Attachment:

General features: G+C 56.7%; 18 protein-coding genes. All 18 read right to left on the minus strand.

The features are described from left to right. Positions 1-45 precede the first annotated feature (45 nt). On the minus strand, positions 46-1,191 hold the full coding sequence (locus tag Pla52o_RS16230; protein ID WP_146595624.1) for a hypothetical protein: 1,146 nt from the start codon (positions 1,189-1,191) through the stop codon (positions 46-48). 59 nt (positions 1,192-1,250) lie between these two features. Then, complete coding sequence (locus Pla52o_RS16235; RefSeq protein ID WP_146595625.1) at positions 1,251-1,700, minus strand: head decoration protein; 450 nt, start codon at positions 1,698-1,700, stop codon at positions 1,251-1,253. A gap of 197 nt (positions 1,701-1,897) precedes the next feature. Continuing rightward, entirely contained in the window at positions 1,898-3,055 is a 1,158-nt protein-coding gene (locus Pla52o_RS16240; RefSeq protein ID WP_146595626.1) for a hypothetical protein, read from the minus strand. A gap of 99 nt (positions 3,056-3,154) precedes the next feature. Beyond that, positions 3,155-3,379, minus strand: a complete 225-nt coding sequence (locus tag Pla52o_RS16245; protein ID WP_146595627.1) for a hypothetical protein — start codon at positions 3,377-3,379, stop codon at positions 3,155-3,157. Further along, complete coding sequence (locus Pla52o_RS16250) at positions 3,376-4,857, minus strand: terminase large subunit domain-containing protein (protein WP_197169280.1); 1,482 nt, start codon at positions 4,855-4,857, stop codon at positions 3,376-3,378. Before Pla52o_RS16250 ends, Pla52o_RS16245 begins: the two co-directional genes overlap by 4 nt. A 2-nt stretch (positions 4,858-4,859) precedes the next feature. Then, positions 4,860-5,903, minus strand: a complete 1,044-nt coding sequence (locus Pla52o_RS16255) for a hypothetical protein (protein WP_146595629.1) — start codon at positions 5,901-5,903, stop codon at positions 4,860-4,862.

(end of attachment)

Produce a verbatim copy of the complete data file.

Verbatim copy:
General features: G+C 56.7%; 18 protein-coding genes. All 18 read right to left on the minus strand.

The features are described from left to right. Positions 1-45 precede the first annotated feature (45 nt). On the minus strand, positions 46-1,191 hold the full coding sequence (locus tag Pla52o_RS16230; protein ID WP_146595624.1) for a hypothetical protein: 1,146 nt from the start codon (positions 1,189-1,191) through the stop codon (positions 46-48). 59 nt (positions 1,192-1,250) lie between these two features. Then, complete coding sequence (locus Pla52o_RS16235; RefSeq protein ID WP_146595625.1) at positions 1,251-1,700, minus strand: head decoration protein; 450 nt, start codon at positions 1,698-1,700, stop codon at positions 1,251-1,253. A gap of 197 nt (positions 1,701-1,897) precedes the next feature. Continuing rightward, entirely contained in the window at positions 1,898-3,055 is a 1,158-nt protein-coding gene (locus Pla52o_RS16240; RefSeq protein ID WP_146595626.1) for a hypothetical protein, read from the minus strand. A gap of 99 nt (positions 3,056-3,154) precedes the next feature. Beyond that, positions 3,155-3,379, minus strand: a complete 225-nt coding sequence (locus tag Pla52o_RS16245; protein ID WP_146595627.1) for a hypothetical protein — start codon at positions 3,377-3,379, stop codon at positions 3,155-3,157. Further along, complete coding sequence (locus Pla52o_RS16250) at positions 3,376-4,857, minus strand: terminase large subunit domain-containing protein (protein WP_197169280.1); 1,482 nt, start codon at positions 4,855-4,857, stop codon at positions 3,376-3,378. Before Pla52o_RS16250 ends, Pla52o_RS16245 begins: the two co-directional genes overlap by 4 nt. A 2-nt stretch (positions 4,858-4,859) precedes the next feature. Then, positions 4,860-5,903, minus strand: a complete 1,044-nt coding sequence (locus Pla52o_RS16255) for a hypothetical protein (protein WP_146595629.1) — start codon at positions 5,901-5,903, stop codon at positions 4,860-4,862.